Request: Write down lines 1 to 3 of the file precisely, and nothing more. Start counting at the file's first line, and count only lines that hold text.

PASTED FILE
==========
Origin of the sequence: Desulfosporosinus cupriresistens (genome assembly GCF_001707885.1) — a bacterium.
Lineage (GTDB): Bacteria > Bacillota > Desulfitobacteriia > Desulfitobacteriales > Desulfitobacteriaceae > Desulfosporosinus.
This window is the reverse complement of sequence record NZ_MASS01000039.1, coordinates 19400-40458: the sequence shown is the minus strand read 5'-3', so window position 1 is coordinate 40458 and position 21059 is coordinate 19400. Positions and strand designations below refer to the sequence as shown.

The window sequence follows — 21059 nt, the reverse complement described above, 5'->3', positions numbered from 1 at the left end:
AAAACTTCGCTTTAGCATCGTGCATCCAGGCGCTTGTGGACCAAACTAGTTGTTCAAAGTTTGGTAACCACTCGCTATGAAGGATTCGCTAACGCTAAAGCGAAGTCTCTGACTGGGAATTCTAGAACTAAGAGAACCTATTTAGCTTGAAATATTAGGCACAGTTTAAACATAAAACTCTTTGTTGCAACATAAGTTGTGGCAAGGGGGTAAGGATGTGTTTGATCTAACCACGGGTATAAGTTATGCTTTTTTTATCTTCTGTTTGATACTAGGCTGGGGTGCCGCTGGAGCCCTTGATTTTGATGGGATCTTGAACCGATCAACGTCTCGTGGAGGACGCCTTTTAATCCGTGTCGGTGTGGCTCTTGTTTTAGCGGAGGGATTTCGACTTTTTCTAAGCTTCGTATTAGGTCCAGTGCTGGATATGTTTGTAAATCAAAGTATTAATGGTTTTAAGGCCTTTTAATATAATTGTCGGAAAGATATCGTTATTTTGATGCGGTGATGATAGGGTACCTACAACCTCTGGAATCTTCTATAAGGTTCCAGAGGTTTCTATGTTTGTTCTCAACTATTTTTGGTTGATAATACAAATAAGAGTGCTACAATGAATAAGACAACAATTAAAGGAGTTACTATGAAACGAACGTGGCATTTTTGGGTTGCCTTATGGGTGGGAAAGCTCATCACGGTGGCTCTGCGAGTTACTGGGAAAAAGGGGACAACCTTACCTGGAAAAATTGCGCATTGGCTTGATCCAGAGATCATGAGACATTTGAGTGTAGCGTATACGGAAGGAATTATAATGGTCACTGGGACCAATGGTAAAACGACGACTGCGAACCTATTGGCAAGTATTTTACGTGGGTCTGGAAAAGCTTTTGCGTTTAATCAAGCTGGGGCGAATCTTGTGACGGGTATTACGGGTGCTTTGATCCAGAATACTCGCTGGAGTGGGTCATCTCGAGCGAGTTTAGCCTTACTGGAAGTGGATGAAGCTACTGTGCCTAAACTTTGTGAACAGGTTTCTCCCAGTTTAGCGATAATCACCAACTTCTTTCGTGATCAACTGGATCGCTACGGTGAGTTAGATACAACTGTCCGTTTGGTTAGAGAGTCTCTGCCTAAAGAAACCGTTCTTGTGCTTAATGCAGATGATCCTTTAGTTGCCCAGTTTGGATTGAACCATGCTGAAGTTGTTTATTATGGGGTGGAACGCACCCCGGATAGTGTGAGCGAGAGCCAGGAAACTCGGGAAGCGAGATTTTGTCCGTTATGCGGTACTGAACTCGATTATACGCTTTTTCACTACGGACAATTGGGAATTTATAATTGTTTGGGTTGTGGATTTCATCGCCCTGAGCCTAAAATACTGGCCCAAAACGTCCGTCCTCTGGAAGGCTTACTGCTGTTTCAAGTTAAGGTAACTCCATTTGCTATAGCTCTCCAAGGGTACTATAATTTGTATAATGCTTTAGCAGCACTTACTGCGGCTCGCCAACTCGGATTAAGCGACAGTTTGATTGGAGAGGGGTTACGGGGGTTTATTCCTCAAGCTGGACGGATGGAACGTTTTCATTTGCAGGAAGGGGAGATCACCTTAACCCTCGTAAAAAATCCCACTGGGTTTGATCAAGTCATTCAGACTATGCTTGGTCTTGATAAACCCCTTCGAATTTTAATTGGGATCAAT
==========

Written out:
Origin of the sequence: Desulfosporosinus cupriresistens (genome assembly GCF_001707885.1) — a bacterium.
Lineage (GTDB): Bacteria > Bacillota > Desulfitobacteriia > Desulfitobacteriales > Desulfitobacteriaceae > Desulfosporosinus.
This window is the reverse complement of sequence record NZ_MASS01000039.1, coordinates 19400-40458: the sequence shown is the minus strand read 5'-3', so window position 1 is coordinate 40458 and position 21059 is coordinate 19400. Positions and strand designations below refer to the sequence as shown.